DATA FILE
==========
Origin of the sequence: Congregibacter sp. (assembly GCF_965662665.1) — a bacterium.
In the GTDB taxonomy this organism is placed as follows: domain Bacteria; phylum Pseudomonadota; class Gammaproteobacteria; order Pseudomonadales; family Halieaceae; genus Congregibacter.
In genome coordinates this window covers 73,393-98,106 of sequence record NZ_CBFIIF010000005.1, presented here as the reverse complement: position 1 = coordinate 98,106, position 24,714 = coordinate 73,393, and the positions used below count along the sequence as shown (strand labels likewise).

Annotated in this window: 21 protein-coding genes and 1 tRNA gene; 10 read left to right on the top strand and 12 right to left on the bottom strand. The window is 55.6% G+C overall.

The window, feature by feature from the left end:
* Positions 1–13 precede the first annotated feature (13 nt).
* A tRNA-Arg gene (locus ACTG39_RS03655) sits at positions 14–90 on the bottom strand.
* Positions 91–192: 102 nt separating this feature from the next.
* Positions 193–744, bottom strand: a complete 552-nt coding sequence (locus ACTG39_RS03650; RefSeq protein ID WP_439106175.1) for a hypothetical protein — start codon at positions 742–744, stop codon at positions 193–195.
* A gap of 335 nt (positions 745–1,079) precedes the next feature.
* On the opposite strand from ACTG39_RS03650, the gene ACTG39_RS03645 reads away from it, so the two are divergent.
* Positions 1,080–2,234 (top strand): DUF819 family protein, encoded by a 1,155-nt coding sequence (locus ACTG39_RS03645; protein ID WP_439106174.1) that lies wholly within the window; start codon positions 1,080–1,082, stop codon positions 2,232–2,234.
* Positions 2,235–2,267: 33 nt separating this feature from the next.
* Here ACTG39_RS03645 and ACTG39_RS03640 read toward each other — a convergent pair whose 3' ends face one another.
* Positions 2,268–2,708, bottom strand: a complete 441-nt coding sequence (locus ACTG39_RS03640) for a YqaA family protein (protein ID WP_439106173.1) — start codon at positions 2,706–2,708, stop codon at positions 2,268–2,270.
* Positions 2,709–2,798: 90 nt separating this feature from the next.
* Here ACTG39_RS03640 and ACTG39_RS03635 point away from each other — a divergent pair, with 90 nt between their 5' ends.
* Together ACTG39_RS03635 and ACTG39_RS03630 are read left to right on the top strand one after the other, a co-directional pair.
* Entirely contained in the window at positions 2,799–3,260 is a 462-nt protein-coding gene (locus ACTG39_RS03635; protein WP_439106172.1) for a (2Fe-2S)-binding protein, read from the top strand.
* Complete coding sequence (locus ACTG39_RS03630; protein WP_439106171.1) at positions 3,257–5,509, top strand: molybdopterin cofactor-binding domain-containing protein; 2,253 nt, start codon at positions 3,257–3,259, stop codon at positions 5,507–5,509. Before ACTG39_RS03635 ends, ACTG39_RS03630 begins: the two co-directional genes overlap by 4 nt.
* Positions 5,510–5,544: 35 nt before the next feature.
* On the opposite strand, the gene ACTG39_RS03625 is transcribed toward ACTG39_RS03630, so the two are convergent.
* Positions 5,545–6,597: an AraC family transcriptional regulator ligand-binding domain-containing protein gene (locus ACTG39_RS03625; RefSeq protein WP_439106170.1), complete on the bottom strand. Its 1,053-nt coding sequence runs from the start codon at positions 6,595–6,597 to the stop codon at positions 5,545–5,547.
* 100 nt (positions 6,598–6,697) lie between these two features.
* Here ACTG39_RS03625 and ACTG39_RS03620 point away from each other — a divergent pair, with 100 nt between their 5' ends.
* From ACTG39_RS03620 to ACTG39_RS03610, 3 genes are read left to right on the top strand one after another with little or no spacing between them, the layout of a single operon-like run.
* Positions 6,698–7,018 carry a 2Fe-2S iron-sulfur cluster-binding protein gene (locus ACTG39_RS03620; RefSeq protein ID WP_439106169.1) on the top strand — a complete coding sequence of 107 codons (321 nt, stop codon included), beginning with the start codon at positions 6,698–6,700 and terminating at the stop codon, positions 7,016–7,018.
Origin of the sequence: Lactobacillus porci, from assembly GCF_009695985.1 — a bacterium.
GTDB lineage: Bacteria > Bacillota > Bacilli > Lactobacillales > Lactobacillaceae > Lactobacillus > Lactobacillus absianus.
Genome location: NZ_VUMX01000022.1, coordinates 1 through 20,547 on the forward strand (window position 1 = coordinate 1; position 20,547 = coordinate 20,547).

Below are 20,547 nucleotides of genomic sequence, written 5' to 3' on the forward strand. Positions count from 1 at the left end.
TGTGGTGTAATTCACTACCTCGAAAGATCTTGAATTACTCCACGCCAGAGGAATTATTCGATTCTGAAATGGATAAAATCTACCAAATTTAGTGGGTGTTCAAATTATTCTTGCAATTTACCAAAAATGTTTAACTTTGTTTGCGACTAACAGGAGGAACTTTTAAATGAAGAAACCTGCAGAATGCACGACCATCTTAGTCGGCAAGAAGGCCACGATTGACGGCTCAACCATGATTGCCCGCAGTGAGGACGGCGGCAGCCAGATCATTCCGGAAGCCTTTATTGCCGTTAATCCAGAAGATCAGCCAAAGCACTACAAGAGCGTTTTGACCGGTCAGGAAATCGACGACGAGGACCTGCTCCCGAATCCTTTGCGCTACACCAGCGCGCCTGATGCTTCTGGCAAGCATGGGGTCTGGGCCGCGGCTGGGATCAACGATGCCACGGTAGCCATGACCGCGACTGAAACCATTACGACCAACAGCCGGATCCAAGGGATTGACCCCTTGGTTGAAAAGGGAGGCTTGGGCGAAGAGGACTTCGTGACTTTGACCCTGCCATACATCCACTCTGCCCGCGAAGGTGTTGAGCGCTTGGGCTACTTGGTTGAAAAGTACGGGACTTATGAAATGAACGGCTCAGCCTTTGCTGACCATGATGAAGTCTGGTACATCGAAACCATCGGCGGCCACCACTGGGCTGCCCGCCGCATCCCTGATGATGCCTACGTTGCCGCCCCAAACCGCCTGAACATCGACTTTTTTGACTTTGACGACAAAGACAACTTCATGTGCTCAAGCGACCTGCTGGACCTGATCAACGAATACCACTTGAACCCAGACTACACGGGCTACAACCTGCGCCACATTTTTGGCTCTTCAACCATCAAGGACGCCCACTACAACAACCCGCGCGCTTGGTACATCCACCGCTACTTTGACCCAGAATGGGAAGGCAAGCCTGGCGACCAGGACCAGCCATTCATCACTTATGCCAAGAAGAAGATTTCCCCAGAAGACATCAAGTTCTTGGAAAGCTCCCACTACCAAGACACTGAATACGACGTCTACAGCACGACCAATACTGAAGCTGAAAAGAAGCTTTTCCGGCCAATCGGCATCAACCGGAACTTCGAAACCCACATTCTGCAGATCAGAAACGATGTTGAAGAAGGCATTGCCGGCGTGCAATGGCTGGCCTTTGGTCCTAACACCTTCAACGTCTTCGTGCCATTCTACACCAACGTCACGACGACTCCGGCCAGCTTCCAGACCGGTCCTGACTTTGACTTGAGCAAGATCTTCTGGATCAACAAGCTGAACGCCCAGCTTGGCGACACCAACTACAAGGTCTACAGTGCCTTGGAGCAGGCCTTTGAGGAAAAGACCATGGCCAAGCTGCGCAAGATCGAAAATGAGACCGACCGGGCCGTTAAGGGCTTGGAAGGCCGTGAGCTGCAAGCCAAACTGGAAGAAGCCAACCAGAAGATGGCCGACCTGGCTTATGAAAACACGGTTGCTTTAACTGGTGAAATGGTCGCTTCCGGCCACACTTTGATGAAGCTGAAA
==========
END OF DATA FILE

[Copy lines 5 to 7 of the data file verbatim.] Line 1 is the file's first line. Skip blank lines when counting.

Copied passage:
The window, feature by feature from the left end:
* Positions 1–13 precede the first annotated feature (13 nt).
* A tRNA-Arg gene (locus ACTG39_RS03655) sits at positions 14–90 on the bottom strand.